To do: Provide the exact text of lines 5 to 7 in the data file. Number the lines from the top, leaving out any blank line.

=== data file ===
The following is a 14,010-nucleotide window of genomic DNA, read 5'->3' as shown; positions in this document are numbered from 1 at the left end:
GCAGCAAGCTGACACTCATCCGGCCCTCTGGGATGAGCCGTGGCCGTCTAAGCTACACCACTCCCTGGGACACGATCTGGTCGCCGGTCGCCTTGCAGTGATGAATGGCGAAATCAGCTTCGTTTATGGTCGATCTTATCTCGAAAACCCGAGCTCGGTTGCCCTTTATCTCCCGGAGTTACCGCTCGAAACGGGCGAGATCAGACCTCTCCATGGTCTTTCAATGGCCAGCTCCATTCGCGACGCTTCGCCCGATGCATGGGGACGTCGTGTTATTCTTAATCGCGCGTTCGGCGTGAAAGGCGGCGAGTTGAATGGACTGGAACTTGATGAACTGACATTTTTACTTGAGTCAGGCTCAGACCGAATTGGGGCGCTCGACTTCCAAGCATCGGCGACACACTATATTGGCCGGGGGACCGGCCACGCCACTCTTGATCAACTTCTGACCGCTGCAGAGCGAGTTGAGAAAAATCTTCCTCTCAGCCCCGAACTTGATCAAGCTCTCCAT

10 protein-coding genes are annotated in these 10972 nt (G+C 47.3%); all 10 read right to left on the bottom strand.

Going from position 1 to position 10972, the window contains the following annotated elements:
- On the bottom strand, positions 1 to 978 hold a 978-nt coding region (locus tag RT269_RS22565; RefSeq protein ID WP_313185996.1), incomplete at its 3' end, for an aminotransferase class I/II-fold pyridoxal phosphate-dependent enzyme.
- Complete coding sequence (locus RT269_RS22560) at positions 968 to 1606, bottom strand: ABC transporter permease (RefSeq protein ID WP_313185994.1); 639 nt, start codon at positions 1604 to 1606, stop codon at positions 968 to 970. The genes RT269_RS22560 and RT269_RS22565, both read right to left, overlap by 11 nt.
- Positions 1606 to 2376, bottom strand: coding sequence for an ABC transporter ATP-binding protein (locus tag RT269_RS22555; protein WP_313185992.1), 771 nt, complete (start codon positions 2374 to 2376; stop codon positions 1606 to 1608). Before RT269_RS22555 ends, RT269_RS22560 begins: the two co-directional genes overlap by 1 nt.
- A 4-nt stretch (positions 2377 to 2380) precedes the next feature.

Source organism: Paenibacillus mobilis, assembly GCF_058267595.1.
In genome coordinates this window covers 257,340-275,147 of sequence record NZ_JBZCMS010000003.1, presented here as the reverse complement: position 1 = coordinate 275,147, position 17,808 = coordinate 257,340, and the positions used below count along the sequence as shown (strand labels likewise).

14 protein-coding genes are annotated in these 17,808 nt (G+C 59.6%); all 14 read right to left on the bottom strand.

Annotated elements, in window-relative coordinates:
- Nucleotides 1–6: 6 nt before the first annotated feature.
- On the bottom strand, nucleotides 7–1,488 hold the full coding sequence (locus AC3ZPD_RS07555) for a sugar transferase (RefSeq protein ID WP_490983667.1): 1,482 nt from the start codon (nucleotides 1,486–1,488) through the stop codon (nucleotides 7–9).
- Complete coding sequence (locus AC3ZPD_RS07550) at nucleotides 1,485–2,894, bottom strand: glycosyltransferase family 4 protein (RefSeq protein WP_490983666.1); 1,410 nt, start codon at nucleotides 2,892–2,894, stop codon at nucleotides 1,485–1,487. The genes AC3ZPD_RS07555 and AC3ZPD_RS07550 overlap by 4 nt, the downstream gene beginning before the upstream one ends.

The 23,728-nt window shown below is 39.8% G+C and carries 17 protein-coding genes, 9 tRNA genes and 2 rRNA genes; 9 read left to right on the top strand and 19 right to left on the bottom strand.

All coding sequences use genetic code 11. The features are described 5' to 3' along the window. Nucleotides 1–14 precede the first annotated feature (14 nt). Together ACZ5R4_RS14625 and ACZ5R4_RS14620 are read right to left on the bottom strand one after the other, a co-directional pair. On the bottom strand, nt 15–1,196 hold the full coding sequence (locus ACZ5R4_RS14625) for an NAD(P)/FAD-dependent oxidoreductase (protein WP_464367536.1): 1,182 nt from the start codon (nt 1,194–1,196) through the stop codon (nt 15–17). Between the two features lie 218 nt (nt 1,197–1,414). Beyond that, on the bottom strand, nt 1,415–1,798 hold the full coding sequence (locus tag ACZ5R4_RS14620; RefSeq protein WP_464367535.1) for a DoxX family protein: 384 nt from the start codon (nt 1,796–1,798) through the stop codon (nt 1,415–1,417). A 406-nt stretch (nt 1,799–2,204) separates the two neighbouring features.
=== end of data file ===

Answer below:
- On the bottom strand, positions 1 to 978 hold a 978-nt coding region (locus tag RT269_RS22565; RefSeq protein ID WP_313185996.1), incomplete at its 3' end, for an aminotransferase class I/II-fold pyridoxal phosphate-dependent enzyme.
- Complete coding sequence (locus RT269_RS22560) at positions 968 to 1606, bottom strand: ABC transporter permease (RefSeq protein ID WP_313185994.1); 639 nt, start codon at positions 1604 to 1606, stop codon at positions 968 to 970. The genes RT269_RS22560 and RT269_RS22565, both read right to left, overlap by 11 nt.
- Positions 1606 to 2376, bottom strand: coding sequence for an ABC transporter ATP-binding protein (locus tag RT269_RS22555; protein WP_313185992.1), 771 nt, complete (start codon positions 2374 to 2376; stop codon positions 1606 to 1608). Before RT269_RS22555 ends, RT269_RS22560 begins: the two co-directional genes overlap by 1 nt.